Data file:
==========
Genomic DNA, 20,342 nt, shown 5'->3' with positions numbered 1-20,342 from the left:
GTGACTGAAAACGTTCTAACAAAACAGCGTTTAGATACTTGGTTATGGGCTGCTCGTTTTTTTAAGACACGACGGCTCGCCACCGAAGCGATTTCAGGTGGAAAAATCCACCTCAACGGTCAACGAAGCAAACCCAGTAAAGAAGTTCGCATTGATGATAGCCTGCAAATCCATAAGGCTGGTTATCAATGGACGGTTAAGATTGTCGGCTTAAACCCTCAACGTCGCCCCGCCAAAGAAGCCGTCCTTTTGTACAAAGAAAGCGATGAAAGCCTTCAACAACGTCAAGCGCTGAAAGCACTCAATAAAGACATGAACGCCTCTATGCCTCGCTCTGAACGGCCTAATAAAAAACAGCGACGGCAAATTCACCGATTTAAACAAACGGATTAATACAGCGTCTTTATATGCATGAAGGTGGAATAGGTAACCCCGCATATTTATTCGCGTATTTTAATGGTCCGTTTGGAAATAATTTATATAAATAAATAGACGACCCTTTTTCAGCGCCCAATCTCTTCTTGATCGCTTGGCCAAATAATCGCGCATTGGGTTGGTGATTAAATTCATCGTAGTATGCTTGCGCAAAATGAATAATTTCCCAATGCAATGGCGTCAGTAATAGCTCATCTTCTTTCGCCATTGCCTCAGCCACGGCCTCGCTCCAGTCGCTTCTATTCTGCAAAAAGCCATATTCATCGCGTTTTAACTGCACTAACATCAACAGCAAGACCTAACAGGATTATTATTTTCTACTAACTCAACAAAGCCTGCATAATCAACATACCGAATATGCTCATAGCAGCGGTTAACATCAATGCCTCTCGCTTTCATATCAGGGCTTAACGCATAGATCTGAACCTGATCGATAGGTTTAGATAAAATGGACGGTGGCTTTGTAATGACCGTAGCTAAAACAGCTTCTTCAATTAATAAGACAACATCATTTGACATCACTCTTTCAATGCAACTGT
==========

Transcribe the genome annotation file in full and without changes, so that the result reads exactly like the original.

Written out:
Genomic DNA, 20,342 nt, shown 5'->3' with positions numbered 1-20,342 from the left:
GTGACTGAAAACGTTCTAACAAAACAGCGTTTAGATACTTGGTTATGGGCTGCTCGTTTTTTTAAGACACGACGGCTCGCCACCGAAGCGATTTCAGGTGGAAAAATCCACCTCAACGGTCAACGAAGCAAACCCAGTAAAGAAGTTCGCATTGATGATAGCCTGCAAATCCATAAGGCTGGTTATCAATGGACGGTTAAGATTGTCGGCTTAAACCCTCAACGTCGCCCCGCCAAAGAAGCCGTCCTTTTGTACAAAGAAAGCGATGAAAGCCTTCAACAACGTCAAGCGCTGAAAGCACTCAATAAAGACATGAACGCCTCTATGCCTCGCTCTGAACGGCCTAATAAAAAACAGCGACGGCAAATTCACCGATTTAAACAAACGGATTAATACAGCGTCTTTATATGCATGAAGGTGGAATAGGTAACCCCGCATATTTATTCGCGTATTTTAATGGTCCGTTTGGAAATAATTTATATAAATAAATAGACGACCCTTTTTCAGCGCCCAATCTCTTCTTGATCGCTTGGCCAAATAATCGCGCATTGGGTTGGTGATTAAATTCATCGTAGTATGCTTGCGCAAAATGAATAATTTCCCAATGCAATGGCGTCAGTAATAGCTCATCTTCTTTCGCCATTGCCTCAGCCACGGCCTCGCTCCAGTCGCTTCTATTCTGCAAAAAGCCATATTCATCGCGTTTTAACTGCACTAACATCAACAGCAAGACCTAACAGGATTATTATTTTCTACTAACTCAACAAAGCCTGCATAATCAACATACCGAATATGCTCATAGCAGCGGTTAACATCAATGCCTCTCGCTTTCATATCAGGGCTTAACGCATAGATCTGAACCTGATCGATAGGTTTAGATAAAATGGACGGTGGCTTTGTAATGACCGTAGCTAAAACAGCTTCTTCAATTAATAAGACAACATCATTTGACATCACTCTTTCAATGCAACTGT